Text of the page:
One of Whitworth's major post-war activities was to produce a series of 10 half-hour programmes edited by Solly Zuckerman entitled Look Ahead. They concerned the main fields of science in which there would be developments likely to change our lives in the next 10 years. He and Zuckerman spent a year in preparing them. They were then broadcast weekly.

By 1953 Whitworth felt that his creative fires were burning low, and he wished to return to London. The BBC television service had recently created a new Documentary Department headed by Paul Rotha, the renowned producer of wartime documentary films and the author of The Film Till Now (1930).

Previously the various documentary producers had worked directly to the Controller of Programmes without any departmental organisation. Rotha's department needed a business manager, known in the television service as an Organiser, and Whitworth was offered the job. It was not a happy time for him.

Rotha was no good as a departmental head and Whitworth found that he was giving away copies of films to friends, contrary to all the rules. Within two years Rotha was dismissed. The documentary producers then went in three different ways. Those working on dramatised documentaries, what is now called "faction", moved over to the Drama Department. Some accepted handsome offers to join the new ITV companies, and some of the best joined the Television Talks Department which I headed.

While Whitworth was Documentary Organiser he conceived the idea of making a television programme about the rebuilding of Coventry Cathedral, and had the prescience to have it shot in colour, although British colour television was not to start for another 14 years.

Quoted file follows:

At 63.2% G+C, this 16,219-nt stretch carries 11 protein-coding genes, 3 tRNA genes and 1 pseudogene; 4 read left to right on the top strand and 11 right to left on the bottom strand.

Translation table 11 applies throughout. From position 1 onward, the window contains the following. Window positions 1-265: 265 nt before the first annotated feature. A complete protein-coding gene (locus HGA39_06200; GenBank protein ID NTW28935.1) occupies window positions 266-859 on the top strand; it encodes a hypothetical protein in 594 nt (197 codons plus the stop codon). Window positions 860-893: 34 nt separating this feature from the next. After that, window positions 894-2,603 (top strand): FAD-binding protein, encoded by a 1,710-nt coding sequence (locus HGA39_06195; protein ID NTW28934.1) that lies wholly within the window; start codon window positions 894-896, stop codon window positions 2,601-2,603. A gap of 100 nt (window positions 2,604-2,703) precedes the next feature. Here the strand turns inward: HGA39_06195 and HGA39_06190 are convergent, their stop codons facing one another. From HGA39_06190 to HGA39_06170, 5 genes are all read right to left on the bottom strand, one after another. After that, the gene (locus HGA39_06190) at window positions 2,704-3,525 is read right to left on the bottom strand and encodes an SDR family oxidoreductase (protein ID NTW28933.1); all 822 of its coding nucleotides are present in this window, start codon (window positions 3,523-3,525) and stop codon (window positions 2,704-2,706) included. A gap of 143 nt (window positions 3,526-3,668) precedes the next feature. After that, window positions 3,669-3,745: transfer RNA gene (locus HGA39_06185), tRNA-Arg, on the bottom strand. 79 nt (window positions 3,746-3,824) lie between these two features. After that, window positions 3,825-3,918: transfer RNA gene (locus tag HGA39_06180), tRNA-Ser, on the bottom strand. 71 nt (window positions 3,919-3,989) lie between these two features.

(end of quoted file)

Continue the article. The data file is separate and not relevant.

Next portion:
One of Whitworth's ideas was to film from the same places with the same camera lens on the same day each year, so that they could be edited to show the cathedral grow. This was only partially successful, for three of the five camera positions got destroyed in the rebuilding. An Act of Faith, written and produced by Robin Whitworth and directed by John Read, the maker of documentary art films, was one of the first colour programmes broadcast by BBC2 in 1967.

The rest of Whitworth's BBC career was useful rather than creative. He moved over to become the Women's Programmes Organiser for the next eight years and in 1963 was seconded for a year as an adviser to the Cyprus Broadcasting Corporation. On his return he became the Drama Booking Manager in the Programme Contracts Department. He retired in 1971.

Whitworth married Cecily Blunt in 1934. They separated in 1961 but remained on amicable terms. Their daughter Anna helps to raise funds for New College, Oxford. Robin Whitworth retired to live in Oxford. He was proud of the symmetrical garden he created, with the help of his friend Pam Mayor, a small-scale replica of that of the Chateau Villandry. He was a keen supporter of the work of the Voice of the Listener and Viewer and regularly made his way to London to attend their meetings. He was unhappy about recent developments in the corporation which he had served with such distinction in his youth.

Leonard Miall

Robin Aymer Whitworth, radio producer and television executive: born London 3 March 1911; Assistant, Drama Department, BBC 1932-33, Drama Producer, Manchester 1933-34, Drama Producer, London 1934-36, Features Producer, Birmingham 1936-40, Features Producer, Birmingham 1946-53, Documentary Organiser, Television 1953-55, Women's Programmes Organiser, Television 1955-63, Drama Booking Manager 1964-71; married 1934 Cecily Blunt (one daughter); died Oxford 26 July 1996.